Our meal also featured Tyskie Polish beer and Polish mustard. Even the bread was Polish. Andy brings many of these items from Chicago because he can't obtain them locally. The connection this couple maintains to their native land is amazing. Even their television was tuned to a channel in Poland. Jeff said the beer was fantastic and, "If it wasn't, I would not hesitate to let you know."
"The Polish lady," pictured above, is locally famous for her gardening skills. Mayor Rybak has toured her garden during a visit to the Eco Village. In the winter, she pages through her seed catalogs and dreams of her next garden.
The Polish lady is very dedicated to her Roman Catholic faith. In the picture above, note the "Black Madonna of Czestochowa," Poland's most revered icon.
After dinner, Jeff played with the Polish couple's big Huskie, named Miko. They also have a small "back up dog" named Sparky. Jeff asserts that a big, fierce-but-lovable dog combined with a smaller "back up dog" is the perfect canine combination.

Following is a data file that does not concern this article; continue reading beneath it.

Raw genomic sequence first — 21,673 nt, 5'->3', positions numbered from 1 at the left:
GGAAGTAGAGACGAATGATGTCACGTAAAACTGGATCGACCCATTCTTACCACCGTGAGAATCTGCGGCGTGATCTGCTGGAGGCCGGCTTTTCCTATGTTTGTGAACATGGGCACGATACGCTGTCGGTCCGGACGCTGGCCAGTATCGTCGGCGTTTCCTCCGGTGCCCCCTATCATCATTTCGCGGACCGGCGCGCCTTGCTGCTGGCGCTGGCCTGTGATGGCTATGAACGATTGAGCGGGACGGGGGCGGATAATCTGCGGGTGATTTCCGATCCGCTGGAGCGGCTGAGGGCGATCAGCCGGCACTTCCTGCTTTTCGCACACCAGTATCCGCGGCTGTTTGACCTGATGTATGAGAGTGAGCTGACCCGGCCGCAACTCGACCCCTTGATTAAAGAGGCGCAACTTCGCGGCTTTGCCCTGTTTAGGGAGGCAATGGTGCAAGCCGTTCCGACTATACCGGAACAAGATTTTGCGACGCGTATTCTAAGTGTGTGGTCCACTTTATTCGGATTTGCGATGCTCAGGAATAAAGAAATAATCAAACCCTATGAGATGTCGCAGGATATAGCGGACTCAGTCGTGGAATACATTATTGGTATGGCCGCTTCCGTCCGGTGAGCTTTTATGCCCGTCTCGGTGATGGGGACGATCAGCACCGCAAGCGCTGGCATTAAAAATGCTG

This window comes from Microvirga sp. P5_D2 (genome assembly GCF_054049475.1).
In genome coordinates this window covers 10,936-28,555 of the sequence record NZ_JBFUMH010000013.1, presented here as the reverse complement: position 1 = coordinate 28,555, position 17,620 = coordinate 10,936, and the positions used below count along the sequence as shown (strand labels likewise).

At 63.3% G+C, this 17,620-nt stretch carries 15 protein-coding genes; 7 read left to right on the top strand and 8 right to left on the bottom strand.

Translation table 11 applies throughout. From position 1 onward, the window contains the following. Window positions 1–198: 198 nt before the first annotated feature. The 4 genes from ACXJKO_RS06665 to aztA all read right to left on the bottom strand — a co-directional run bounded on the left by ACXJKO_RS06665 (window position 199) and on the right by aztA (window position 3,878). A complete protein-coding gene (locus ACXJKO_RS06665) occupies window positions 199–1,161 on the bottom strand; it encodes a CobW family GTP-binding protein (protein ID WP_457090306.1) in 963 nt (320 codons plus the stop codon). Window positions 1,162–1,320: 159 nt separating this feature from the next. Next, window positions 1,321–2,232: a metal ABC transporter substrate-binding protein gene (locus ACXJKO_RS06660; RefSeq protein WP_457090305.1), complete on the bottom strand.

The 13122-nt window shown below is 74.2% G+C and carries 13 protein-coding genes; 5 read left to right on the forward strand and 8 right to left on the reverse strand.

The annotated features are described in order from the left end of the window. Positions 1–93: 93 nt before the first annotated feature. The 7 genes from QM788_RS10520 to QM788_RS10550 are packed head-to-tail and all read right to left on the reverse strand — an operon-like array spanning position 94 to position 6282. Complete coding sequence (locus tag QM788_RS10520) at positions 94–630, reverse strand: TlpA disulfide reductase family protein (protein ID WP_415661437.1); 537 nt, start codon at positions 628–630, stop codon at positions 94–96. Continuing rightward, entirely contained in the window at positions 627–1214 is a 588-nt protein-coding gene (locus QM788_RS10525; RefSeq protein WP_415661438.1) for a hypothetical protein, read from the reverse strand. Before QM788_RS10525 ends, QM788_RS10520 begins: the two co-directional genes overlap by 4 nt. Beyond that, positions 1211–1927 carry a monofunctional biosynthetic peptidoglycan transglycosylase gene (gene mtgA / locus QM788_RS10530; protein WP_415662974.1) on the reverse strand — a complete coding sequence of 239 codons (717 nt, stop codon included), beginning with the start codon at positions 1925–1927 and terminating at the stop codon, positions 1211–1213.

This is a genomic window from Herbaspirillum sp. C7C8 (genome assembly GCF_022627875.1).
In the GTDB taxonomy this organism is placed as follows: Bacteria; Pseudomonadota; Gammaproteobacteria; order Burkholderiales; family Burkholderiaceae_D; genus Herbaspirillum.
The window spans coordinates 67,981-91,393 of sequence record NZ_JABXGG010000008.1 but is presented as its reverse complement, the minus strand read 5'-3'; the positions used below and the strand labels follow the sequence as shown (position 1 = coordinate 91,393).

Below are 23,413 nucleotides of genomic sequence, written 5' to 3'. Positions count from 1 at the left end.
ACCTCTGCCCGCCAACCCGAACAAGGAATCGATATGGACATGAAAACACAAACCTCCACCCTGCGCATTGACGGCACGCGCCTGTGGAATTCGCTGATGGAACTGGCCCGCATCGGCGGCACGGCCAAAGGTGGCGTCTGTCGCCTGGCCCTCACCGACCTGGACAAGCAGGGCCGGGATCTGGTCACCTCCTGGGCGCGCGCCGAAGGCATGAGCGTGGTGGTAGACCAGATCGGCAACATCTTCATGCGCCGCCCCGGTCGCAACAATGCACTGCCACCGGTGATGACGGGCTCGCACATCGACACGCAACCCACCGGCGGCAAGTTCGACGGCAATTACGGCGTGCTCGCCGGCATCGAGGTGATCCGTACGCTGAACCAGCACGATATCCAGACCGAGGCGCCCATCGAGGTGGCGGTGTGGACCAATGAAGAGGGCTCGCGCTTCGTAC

Now there's a cool dog toy: A rubber beer can. A dog could learn a valuable fetching skill from a toy like that!
Above, Jeff tests our ongoing hypothesis: there is no family-friendly way to pose with a Polish sausage. As you can see from the photo above, the thesis is still solid.
Yup, the thesis is still solid.
Today, I went to the demolition site and rubble was still being hauled away. But on the public sidewalk, I found half a brick.
I picked up the broken brick and took it with me to add to my ever-growing North Minneapolis brick collection as a war trophy.
Yesterday was a bittersweet victory. But the battle to transform and revitalize North Minneapolis continues.